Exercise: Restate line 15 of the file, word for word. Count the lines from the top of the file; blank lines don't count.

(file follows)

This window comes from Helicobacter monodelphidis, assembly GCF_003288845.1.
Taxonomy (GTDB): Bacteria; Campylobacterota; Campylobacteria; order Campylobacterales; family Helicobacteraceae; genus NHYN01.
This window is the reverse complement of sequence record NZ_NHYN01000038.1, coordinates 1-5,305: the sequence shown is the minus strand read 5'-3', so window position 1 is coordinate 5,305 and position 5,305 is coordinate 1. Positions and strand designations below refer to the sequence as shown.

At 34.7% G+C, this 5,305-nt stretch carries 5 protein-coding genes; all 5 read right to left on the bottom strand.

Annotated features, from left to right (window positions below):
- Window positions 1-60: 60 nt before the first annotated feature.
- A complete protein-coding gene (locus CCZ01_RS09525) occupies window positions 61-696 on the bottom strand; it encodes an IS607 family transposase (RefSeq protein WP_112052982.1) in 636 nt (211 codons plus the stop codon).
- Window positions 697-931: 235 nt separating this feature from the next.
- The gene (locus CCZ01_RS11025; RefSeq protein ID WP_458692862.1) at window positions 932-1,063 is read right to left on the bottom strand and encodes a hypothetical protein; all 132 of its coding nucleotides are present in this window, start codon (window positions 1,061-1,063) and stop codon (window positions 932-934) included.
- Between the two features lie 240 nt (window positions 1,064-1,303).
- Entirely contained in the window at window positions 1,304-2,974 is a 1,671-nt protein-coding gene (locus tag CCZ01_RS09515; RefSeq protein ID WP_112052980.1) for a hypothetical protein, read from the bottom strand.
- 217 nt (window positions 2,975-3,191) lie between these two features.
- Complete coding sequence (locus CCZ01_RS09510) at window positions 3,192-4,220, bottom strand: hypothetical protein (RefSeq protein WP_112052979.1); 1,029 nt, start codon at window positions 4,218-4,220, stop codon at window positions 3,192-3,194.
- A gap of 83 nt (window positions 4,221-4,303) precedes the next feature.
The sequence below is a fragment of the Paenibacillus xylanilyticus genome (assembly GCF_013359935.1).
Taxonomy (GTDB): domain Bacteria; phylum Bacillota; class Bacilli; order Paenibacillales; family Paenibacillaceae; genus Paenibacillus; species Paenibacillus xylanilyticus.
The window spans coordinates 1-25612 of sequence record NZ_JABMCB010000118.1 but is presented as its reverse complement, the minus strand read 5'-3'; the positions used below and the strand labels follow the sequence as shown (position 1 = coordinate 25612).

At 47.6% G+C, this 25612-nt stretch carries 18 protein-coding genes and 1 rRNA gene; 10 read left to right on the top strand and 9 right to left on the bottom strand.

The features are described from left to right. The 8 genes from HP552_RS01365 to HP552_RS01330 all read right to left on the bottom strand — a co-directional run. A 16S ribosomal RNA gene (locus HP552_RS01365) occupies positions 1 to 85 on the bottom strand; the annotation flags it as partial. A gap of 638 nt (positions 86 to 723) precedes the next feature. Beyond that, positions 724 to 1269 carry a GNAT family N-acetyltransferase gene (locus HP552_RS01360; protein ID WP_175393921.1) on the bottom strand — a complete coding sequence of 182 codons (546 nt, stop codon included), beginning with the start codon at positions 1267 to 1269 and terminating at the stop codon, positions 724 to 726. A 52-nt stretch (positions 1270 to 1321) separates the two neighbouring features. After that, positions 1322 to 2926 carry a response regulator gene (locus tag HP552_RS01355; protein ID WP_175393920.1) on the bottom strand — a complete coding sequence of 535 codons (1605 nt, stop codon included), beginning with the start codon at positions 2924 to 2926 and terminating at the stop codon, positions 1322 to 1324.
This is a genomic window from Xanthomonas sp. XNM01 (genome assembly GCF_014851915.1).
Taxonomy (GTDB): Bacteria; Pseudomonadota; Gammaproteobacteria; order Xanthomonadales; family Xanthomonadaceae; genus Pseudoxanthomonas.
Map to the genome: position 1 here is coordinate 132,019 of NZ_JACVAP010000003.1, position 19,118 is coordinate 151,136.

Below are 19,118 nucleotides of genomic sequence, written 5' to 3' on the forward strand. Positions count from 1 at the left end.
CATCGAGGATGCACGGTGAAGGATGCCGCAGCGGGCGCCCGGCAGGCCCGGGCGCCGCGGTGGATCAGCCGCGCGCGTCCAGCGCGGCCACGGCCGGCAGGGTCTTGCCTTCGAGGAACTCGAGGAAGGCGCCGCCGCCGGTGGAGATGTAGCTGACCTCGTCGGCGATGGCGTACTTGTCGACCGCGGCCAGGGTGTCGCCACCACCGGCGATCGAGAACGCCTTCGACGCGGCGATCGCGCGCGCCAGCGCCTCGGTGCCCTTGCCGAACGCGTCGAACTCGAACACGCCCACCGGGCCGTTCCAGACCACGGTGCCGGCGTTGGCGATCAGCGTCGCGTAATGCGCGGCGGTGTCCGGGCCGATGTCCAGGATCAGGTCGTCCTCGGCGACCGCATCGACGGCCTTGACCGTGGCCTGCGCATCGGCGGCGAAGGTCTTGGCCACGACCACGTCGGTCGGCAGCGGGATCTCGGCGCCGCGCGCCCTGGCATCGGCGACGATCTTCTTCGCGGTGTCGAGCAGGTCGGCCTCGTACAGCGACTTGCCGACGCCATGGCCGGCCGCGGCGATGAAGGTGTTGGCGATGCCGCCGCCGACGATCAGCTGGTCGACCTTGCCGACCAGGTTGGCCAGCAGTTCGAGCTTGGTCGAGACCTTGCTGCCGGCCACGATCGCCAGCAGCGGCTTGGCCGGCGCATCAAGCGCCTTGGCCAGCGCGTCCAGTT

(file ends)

The sequence below is a fragment of the Paenibacillus xylanilyticus genome (assembly GCF_013359935.1).